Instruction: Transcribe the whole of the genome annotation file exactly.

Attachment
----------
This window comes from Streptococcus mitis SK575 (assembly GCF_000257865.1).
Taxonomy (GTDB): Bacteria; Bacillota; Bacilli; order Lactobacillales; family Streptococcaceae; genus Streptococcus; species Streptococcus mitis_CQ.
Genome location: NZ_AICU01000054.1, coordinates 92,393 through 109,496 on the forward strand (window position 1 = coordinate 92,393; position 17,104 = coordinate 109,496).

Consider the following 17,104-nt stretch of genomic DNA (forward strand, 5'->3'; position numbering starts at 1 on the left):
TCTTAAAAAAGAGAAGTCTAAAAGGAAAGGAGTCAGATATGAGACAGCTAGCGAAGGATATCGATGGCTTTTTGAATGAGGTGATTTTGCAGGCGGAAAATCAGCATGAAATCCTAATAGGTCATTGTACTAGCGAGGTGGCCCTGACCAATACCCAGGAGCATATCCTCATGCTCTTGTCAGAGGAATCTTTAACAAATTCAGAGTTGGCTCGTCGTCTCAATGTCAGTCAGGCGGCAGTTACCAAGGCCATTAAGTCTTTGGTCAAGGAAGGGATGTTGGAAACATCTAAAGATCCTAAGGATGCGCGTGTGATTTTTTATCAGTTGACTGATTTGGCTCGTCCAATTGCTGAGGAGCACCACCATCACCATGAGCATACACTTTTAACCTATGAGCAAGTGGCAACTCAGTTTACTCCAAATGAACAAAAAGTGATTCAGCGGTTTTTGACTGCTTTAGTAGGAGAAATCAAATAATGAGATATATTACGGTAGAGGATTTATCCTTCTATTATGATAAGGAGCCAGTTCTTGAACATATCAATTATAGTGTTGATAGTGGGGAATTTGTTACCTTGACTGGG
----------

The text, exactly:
This window comes from Streptococcus mitis SK575 (assembly GCF_000257865.1).
Taxonomy (GTDB): Bacteria; Bacillota; Bacilli; order Lactobacillales; family Streptococcaceae; genus Streptococcus; species Streptococcus mitis_CQ.
Genome location: NZ_AICU01000054.1, coordinates 92,393 through 109,496 on the forward strand (window position 1 = coordinate 92,393; position 17,104 = coordinate 109,496).

Consider the following 17,104-nt stretch of genomic DNA (forward strand, 5'->3'; position numbering starts at 1 on the left):
TCTTAAAAAAGAGAAGTCTAAAAGGAAAGGAGTCAGATATGAGACAGCTAGCGAAGGATATCGATGGCTTTTTGAATGAGGTGATTTTGCAGGCGGAAAATCAGCATGAAATCCTAATAGGTCATTGTACTAGCGAGGTGGCCCTGACCAATACCCAGGAGCATATCCTCATGCTCTTGTCAGAGGAATCTTTAACAAATTCAGAGTTGGCTCGTCGTCTCAATGTCAGTCAGGCGGCAGTTACCAAGGCCATTAAGTCTTTGGTCAAGGAAGGGATGTTGGAAACATCTAAAGATCCTAAGGATGCGCGTGTGATTTTTTATCAGTTGACTGATTTGGCTCGTCCAATTGCTGAGGAGCACCACCATCACCATGAGCATACACTTTTAACCTATGAGCAAGTGGCAACTCAGTTTACTCCAAATGAACAAAAAGTGATTCAGCGGTTTTTGACTGCTTTAGTAGGAGAAATCAAATAATGAGATATATTACGGTAGAGGATTTATCCTTCTATTATGATAAGGAGCCAGTTCTTGAACATATCAATTATAGTGTTGATAGTGGGGAATTTGTTACCTTGACTGGG